Thursday, 25 October 2012

The Postmistress

Finished October 21
The Postmistress by Sarah Blake, read by Orlagh Cassidy

This novel jumps back and forth between London, England and the small Cape Cod town of Franklin, Massachusetts in the months before the United States entered World War II. In London, we have American journalist Frankie Bard, first giving war commentary on the radio to folks back home, and later travelling into Germany and German-occupied France to gather the story of refugees.
In Franklin, we have Iris James, the postmistress, a strong, upright woman who has recently fallen in love with an older man, Harry. She knows that Harry is the man for her and takes the step of getting a doctor's certificate proving her virginity, a document that means a lot to her and she believes will mean a lot to Harry too. Iris is a watcher, watching the people of the town, their comings and goings, and caring about them. Harry is also a watcher, but he is watching for threats from outside, specifically for German u-boats. Every day, he goes up in the town hall and watches the ocean.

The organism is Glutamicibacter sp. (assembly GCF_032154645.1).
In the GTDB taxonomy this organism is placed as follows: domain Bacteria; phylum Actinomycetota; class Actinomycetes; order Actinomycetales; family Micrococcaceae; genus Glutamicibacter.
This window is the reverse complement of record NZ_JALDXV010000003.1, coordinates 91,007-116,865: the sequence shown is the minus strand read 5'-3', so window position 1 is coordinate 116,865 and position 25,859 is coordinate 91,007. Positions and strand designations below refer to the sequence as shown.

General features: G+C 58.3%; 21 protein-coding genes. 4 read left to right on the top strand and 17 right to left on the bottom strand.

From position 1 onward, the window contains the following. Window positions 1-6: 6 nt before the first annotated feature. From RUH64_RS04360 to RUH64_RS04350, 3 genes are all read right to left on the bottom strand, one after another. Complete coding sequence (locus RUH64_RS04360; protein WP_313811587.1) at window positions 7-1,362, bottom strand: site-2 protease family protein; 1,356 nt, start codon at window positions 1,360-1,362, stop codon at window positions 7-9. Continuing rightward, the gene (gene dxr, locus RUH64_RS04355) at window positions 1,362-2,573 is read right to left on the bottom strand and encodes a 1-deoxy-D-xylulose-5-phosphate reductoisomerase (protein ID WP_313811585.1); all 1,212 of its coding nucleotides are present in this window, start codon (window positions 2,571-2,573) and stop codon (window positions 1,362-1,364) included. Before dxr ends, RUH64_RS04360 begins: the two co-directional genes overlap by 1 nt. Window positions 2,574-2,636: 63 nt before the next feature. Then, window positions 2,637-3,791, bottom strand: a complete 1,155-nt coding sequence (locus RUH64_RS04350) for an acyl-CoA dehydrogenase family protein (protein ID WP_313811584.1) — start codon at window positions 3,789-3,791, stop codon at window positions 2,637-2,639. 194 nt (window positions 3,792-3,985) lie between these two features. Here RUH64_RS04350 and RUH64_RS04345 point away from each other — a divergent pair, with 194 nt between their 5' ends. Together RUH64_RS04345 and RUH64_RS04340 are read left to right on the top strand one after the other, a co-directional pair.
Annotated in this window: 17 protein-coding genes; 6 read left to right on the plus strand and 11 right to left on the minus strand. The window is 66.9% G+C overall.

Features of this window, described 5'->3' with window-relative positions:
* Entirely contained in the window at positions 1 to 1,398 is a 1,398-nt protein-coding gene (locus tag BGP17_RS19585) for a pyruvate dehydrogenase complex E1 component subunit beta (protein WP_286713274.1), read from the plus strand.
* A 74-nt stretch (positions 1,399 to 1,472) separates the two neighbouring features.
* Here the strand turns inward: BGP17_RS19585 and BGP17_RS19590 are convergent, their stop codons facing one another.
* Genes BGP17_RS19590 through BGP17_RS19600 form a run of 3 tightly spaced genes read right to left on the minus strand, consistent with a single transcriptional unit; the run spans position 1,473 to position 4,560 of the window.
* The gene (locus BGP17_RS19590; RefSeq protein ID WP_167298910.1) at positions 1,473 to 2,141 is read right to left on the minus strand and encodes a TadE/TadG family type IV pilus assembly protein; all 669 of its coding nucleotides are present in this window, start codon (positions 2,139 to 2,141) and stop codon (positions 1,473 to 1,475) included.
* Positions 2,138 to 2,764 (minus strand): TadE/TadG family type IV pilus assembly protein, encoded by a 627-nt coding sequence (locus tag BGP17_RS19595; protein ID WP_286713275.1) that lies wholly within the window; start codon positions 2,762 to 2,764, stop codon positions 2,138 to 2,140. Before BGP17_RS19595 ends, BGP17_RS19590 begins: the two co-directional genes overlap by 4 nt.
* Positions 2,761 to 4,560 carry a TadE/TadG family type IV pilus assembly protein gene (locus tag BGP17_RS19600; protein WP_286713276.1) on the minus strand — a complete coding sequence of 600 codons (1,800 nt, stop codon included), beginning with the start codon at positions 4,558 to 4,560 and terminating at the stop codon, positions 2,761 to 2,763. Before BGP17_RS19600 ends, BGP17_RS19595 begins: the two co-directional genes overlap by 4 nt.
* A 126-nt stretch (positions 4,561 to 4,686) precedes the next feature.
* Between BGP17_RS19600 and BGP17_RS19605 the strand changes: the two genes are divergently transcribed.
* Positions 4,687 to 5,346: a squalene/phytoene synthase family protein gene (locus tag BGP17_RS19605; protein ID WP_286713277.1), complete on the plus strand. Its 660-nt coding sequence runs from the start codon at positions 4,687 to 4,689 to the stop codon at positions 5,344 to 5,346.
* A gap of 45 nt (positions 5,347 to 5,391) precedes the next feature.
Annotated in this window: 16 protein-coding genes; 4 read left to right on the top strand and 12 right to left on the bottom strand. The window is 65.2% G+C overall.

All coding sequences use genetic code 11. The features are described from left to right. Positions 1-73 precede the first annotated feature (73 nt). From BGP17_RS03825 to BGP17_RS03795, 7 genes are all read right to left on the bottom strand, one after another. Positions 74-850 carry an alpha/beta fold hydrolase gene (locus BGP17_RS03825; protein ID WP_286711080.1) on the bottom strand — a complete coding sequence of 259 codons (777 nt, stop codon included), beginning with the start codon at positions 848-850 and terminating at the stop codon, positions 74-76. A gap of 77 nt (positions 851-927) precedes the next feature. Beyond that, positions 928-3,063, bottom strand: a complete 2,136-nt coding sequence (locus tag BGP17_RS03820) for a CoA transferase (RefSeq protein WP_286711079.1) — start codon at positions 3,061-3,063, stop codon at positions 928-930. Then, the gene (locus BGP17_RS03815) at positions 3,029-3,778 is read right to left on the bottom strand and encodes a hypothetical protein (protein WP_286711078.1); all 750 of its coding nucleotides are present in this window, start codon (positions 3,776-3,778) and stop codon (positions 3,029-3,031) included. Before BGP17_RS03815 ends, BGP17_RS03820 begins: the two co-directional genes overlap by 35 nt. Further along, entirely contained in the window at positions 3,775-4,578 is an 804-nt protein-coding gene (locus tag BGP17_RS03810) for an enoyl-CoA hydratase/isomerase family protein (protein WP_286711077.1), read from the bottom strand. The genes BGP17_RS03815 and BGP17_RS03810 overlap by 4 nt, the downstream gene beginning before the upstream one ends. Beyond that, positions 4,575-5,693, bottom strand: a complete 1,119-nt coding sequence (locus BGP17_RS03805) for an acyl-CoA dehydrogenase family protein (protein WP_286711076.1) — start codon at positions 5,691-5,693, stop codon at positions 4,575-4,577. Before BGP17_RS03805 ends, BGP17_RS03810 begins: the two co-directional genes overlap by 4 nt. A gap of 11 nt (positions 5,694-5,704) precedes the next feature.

New to town is Emma, the doctor's new wife. Emma has led a life filled with loss, with both her mother and older brother dying in the influenza pandemic when she was a child. Her relationship with Will gives her a home and the love she has craved. They are very close, but Will feels the need to prove himself as a result of his late father's reputation in town. As a new doctor, when he loses a patient, he takes it personally and struggles with the guilt he feels around it. The need to make penance for this drives him away from his home and Emma toward danger in a move that sets him down a new path.
Also, in Franklin a more minor character, Otto, has a role. Otto rooms with Harry and works for him in the local garage, and has an obvious German accent. The townspeople make assumptions about him and treat him as a threat to them, imported from the war overseas.
As we see these stories evolve, and eventually come together in a way that brings all these lives to a meeting place, we see the effect of the war and people's choices on others.
A wonderful story, with strong characters and interesting storylines. Seeing war through different eyes with focus on the home front and the refugees results in a very engaging read.

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